What we mean by “pro-liberation”: To get free we acknowledge that white supremacy, patriarchy and other systems of oppression and violence exist. We know that shared liberation requires us all to participate in our collective healing, and for our part, we strive to mitigate their oppressive effects while promoting and supporting each student we work with through our culturally appropriate, trauma-informed program.
Why health equity is important to us
Systems of oppression jeopardize young people’s health. Young people of color, queer and trans young people, genderqueer young people and young women, young people from low-income socio-economic backgrounds or with different abilities, and especially those at the intersection of these identities often don’t get to access the health knowledge and resources that they need and deserve.
- Because of this, they experience worse health and life outcomes in many different ways.
- This isn’t fair, and it isn’t right. It endangers young people and threatens their futures, damages families and communities, and makes all of us less healthy and prosperous overall.
What we believe
Racial identity, socio-economic status/class, gender identity/genderqueer, or sexual orientation should not determine whether young people can make the choices that allow them to live a long, healthy life.
- We must engage partners (schools and health systems) to address persistent health disparities for the most vulnerable young people.
- Together, we must dismantle the systems of oppression that threaten young people’s health. As a part of that work, we support young people to empower themselves by making active, informed choices about their health.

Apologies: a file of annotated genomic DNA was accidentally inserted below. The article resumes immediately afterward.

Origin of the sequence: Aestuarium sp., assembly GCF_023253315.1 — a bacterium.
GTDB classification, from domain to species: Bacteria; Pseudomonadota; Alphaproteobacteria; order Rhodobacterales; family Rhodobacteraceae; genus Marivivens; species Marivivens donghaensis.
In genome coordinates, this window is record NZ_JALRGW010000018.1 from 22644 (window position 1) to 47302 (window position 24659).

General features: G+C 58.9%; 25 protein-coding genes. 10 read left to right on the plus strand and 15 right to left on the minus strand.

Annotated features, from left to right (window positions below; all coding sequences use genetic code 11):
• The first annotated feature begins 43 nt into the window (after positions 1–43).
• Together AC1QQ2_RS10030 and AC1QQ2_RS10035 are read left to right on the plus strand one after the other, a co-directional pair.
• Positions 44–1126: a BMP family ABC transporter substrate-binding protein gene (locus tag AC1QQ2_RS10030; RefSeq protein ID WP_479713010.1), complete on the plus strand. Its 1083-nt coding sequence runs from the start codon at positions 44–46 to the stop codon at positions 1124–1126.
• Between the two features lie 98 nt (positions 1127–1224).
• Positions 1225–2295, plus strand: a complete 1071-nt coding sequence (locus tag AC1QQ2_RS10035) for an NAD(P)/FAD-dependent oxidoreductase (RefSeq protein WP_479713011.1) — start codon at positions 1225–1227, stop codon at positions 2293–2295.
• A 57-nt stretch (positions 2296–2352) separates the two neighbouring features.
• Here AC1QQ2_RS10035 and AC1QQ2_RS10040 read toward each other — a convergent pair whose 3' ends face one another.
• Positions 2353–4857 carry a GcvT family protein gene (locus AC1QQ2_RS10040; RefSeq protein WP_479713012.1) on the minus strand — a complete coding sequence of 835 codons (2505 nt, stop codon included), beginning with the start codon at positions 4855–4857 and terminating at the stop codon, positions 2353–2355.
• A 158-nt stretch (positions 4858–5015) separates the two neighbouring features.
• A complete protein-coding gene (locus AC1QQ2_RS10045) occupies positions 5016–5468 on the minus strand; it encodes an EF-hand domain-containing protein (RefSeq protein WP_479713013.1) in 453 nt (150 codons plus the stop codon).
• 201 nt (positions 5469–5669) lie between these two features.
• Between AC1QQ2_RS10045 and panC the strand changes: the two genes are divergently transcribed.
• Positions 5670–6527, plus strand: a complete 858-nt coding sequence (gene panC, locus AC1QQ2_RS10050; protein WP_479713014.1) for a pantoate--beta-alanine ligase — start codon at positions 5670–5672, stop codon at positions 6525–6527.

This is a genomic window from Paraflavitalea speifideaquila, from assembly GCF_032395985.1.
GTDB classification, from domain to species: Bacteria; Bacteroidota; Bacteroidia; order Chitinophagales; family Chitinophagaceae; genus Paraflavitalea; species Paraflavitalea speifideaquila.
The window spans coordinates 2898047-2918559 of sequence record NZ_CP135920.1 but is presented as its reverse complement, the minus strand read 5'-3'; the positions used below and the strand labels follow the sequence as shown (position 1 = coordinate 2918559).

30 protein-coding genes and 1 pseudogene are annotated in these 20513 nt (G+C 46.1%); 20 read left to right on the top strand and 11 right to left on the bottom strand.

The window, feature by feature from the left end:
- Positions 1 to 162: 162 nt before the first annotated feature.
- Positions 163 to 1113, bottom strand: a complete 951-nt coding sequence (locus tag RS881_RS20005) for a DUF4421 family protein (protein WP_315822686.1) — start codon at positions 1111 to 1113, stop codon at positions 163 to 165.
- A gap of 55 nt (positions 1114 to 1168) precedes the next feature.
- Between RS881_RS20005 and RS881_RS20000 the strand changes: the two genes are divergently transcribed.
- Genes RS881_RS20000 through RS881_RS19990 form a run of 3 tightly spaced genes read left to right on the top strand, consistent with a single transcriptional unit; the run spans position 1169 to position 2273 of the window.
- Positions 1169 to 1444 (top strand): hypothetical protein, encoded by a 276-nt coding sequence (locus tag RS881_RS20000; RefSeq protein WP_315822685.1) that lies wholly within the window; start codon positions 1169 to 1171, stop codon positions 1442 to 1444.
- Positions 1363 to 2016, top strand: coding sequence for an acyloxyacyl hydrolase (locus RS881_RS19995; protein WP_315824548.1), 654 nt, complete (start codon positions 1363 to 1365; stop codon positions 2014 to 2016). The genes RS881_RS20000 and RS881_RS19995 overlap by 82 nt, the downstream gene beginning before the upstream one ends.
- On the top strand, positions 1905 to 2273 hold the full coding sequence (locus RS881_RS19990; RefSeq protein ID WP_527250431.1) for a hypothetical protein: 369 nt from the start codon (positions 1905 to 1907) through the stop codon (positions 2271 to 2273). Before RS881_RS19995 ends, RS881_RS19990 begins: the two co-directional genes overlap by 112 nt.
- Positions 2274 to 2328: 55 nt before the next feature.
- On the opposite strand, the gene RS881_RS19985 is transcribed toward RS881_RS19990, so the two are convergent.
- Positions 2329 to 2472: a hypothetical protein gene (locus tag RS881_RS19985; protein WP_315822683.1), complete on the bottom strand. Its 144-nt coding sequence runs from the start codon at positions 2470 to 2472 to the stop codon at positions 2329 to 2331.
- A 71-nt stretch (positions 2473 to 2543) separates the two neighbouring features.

- To change the system we have to mobilize people that mirror and show up for the young people and communities we serve who are most affected by this oppression.
- We unapologetically start with race because we know that the majority of the young people we serve are Black and/or Latinx. We also focus on a broader definition of Equity because we know that young people at the intersection of marginalized identities are most affected by oppression,
- We are committed to prioritizing the delivery of our program in under-resourced school districts over well-resourced ones.
- We strive to address the access gaps that these young people face through responsive, innovative, youth-informed health education and quality programming that confronts systemic oppression and incorporates social issues relevant to young people and their health.
- We strive to maintain an inclusive workplace and organizational culture where all staff feel supported.
- Internally, we are committed to addressing the ways that we perpetuate oppression. We do this by ensuring each staff member sets individual goals focused on promoting equity and/or health equity; through team dialogues/discussions and internal working groups; and a commitment to challenging ourselves to be more inclusive in our decision-making processes.
- We surround ourselves with partners who understand how systems of oppression impact the work we do – through education and understanding and/or through their lived experiences – and help to push our work forward. In this, we seek to redress injustice by putting resources (funding and staff capacity) towards it.
- We push ourselves to build stronger methods for listening to young people in various forms (including surveys, focus groups, and a youth advisory board). We know we need to better understand barriers and facilitators to health equity from the perspective of the youth we serve, particularly in our current socio-political climate.